5. Although plants can tolerate shade which would reduce some water loss through leaves, unfortunately some may start to grow leggy. If you able to, let the plants enjoy some morning sunshine but move them into a shady spot well before the hottest time of the day and then move them back to enjoy a late afternoon sunlight.

6. The problem with using a watering can is that you might end up using more water - plants in the soil should be heavily watered but then don't need to be watered for a few days. Watering by can means only the soil surface will get moist and this will dry off very quickly in the heat and need more frequent watering. It also encourages plants to grow roots near the soil surface which makes them more vulnerable when the water dries off.

7. Another trick I did on the allotment especially for water guzzling plants was to create a moat and a mound of soil round each plant so that when I watered them, the water was contained for that plant and wasn't wasted in a run off. Be careful not to create a bowl shape - when watering (or if it rains ....), the water will pool in the middle and some plants will start to rot at the base - the trick is to make a circle/ring where the roots have spread out rather than watering the crown if you understand.
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Re: hosepipe bans, ideas for gardeners

Post by Gwenoakes »

Some really good ideas above, thanks for that.
My two penny worth, put newspaper inside tubs/baskets this also absorbs water as does sheep's wool if your lucky enough to know any farmers who have them.
We have also bought loads more water butts, but it has not rained to fill them up yet.
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kitla
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Re: hosepipe bans, ideas for gardeners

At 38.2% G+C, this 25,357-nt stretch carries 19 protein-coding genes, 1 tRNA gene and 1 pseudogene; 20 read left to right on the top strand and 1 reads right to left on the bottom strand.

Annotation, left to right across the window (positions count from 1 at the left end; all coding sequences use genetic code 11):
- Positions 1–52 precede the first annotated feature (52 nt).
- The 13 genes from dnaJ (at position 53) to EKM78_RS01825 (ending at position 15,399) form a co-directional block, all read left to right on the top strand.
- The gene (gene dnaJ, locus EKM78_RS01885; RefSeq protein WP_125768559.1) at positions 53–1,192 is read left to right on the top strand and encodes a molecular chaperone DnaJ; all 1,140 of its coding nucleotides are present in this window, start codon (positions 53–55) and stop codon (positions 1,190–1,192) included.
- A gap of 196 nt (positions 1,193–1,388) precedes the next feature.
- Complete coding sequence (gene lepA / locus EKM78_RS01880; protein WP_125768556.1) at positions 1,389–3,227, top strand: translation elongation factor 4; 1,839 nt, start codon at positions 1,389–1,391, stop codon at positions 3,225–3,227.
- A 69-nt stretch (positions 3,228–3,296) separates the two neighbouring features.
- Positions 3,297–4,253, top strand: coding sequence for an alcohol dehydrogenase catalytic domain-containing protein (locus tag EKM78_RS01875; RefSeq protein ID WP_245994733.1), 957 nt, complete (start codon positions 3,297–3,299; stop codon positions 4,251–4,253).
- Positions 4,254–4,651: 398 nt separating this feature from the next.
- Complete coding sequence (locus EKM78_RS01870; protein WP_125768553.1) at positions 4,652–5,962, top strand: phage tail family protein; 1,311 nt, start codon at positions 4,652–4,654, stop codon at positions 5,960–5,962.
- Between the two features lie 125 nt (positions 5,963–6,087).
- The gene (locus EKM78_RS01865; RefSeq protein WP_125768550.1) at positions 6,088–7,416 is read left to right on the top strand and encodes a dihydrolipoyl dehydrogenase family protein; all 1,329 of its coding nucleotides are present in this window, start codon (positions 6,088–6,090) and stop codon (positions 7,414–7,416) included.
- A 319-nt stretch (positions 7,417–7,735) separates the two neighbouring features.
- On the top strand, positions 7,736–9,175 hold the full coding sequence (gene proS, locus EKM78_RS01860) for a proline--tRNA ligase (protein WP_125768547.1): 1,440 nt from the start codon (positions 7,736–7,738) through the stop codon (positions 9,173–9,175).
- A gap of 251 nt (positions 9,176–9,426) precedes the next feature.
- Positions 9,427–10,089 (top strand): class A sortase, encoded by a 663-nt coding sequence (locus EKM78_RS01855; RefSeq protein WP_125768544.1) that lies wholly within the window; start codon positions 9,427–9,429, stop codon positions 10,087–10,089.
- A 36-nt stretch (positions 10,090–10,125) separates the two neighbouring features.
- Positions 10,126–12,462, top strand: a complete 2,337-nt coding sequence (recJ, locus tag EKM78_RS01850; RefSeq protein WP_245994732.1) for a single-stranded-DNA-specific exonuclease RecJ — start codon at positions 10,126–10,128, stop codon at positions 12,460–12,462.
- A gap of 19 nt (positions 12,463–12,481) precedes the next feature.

Post by kitla »

Yes mulching is something I was thinking about, what's best to use? I was thinking of buying a bag of pea sized stones for the pots. Wool is an interesting idea, I get a small meat delivery every week & the box is lined with wool as insulation. This may work very well as mulch (if the birds dont steal it for their nests).
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lancashire lass
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Re: hosepipe bans, ideas for gardeners

Post by lancashire lass »

oh, nearly forgot one! And it's a classic.

In the flower beds / veg beds, sink empty medium size plant pots in the ground next to the plants and fill with just a few big stones (just to to weight it down but also shade the holes in the bottom - you don't need many) and then water into that rather than top soil - the water will reach the roots much quicker.
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lancashire lass
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Re: hosepipe bans, ideas for gardeners

Post by lancashire lass »

kitla wrote:Yes mulching is something I was thinking about, what's best to use? I was thinking of buying a bag of pea sized stones for the pots.


If you put membrane down first, then the pea gravel they should be fine )t'
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lancashire lass
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Re: hosepipe bans, ideas for gardeners

Post by lancashire lass »

Looks hosepipe bans are looking more likely BBC news